Egyptian police said they arrested a man Monday suspected of carrying out a deadly bomb attack in the capital Cairo, accusing him of having fought with jihadist groups in Syria.
Since the army ousted Islamist president Mohamed Morsi in July last year, militants have launched frequent attacks on police and troops across the country, but particularly in the Sinai Peninsula.
Four blasts targeting the police hit Cairo on January 24, killing six people. An Al-Qaeda-inspired militant group based in the Sinai, Ansar Beit al-Maqdis, claimed the attacks.
Police arrested Mohammed Durri Ahmad al-Taliawi, a 35-year-old vendor, on Monday in an apartment in the Nile Delta province of Menufiya, an interior ministry statement said.
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Taliawi, who was found in possession of firearms, admitted to carrying out one of the bombings, the ministry said.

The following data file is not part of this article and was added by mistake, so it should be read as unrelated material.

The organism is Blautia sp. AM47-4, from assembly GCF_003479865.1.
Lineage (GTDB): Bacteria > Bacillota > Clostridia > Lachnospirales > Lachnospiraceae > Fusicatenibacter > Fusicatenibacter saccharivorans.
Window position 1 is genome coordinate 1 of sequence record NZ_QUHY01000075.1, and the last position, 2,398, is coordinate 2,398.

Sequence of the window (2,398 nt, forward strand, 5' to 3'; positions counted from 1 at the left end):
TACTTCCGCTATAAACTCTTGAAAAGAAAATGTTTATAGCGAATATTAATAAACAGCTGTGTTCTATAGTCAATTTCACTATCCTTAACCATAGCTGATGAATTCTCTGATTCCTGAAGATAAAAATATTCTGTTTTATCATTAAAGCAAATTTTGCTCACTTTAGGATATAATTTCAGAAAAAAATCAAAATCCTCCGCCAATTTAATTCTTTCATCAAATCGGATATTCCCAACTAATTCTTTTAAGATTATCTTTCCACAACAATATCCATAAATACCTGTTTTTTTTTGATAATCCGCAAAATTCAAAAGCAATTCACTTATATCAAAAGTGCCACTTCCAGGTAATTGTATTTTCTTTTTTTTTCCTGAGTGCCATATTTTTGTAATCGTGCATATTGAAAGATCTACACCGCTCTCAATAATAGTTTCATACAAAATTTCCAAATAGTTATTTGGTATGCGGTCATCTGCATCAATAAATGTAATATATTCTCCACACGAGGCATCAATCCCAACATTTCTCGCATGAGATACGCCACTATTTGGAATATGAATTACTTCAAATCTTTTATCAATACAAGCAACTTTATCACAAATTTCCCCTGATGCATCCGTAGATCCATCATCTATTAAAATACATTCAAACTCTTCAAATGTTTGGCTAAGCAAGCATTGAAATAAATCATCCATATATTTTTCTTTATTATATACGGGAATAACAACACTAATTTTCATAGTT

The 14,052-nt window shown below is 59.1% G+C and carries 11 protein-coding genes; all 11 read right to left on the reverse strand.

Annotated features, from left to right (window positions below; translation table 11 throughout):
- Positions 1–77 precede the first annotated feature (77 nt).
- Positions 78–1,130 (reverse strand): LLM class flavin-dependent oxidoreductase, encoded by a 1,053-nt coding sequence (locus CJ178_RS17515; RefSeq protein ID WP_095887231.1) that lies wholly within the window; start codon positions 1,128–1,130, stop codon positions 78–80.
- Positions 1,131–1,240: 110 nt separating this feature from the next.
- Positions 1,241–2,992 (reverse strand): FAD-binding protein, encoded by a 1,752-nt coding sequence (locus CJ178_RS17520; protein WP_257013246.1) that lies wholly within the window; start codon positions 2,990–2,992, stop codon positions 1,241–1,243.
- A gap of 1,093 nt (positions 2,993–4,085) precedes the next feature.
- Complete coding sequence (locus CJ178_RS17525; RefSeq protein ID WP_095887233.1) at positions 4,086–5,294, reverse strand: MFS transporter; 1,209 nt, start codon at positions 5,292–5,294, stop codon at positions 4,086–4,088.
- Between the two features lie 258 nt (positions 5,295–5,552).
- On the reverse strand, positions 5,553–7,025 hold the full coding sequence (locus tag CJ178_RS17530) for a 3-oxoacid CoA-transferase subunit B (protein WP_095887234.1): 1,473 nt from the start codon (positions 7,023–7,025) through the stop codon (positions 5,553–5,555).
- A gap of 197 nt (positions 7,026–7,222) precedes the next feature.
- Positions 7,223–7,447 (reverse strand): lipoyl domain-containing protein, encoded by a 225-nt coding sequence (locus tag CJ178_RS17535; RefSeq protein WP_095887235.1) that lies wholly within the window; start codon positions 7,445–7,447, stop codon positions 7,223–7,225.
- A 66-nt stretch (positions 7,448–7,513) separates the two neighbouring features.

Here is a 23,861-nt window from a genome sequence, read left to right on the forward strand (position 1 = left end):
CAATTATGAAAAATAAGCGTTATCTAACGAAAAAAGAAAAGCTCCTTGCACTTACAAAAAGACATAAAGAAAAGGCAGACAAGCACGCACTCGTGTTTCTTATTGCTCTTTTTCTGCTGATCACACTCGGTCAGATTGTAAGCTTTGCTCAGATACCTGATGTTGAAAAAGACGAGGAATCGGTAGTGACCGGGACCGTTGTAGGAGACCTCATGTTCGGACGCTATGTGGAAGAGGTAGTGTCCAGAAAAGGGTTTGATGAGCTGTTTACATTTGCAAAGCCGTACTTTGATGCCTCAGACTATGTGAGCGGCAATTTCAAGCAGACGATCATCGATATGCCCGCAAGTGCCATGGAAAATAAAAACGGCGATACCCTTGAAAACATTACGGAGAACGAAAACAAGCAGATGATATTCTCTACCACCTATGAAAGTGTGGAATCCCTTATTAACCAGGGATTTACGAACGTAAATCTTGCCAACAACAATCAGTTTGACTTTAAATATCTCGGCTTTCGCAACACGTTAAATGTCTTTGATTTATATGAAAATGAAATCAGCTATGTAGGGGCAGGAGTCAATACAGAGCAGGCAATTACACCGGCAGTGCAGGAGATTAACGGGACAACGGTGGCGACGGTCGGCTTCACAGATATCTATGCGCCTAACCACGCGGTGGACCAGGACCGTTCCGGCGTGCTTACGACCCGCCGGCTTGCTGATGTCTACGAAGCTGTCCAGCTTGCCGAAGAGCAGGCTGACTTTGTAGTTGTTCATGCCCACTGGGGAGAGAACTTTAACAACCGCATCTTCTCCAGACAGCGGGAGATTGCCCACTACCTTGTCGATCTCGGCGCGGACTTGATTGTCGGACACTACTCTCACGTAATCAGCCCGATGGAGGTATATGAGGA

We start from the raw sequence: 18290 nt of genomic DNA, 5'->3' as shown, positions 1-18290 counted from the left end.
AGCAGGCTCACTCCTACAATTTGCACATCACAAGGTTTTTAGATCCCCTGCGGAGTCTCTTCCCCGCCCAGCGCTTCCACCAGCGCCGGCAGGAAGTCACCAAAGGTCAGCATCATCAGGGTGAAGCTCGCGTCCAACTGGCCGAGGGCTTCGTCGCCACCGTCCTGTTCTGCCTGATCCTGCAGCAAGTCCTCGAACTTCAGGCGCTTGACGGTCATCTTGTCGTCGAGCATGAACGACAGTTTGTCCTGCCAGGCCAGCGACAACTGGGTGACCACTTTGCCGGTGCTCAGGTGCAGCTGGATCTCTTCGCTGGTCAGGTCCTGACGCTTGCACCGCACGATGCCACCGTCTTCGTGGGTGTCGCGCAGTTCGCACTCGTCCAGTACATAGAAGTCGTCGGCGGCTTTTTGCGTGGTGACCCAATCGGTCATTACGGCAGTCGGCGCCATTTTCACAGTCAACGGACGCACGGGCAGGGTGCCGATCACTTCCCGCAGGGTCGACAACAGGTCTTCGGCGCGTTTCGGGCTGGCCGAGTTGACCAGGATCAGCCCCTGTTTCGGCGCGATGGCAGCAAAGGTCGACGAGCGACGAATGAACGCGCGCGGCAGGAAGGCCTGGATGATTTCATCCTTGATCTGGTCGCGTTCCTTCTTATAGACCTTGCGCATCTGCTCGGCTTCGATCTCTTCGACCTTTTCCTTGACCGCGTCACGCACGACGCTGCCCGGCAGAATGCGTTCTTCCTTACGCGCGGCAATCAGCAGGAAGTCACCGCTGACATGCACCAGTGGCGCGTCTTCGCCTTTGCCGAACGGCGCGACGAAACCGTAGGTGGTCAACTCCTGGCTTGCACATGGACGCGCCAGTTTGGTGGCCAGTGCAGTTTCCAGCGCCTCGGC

The statement also charged that he "took part in terrorist acts in Syria and Libya" and he was wanted on two charges, one involving members of Morsi's Muslim Brotherhood, and the other connected to Mohammed al-Zawahiri, brother of Al-Qaeda chief Ayman al-Zawahiri.
On September 5, a suicide bomber detonated his explosives-rigged vehicle as the interior minister passed in a car.
The minister survived, and in a video recorded before the bombing and published online by Ansar Beit al-Maqdis, the bomber claimed to have fought in Syria.
Officials in Egypt's security services have said that some militant Islamists have returned from fighting abroad to join jihadist groups in the Sinai.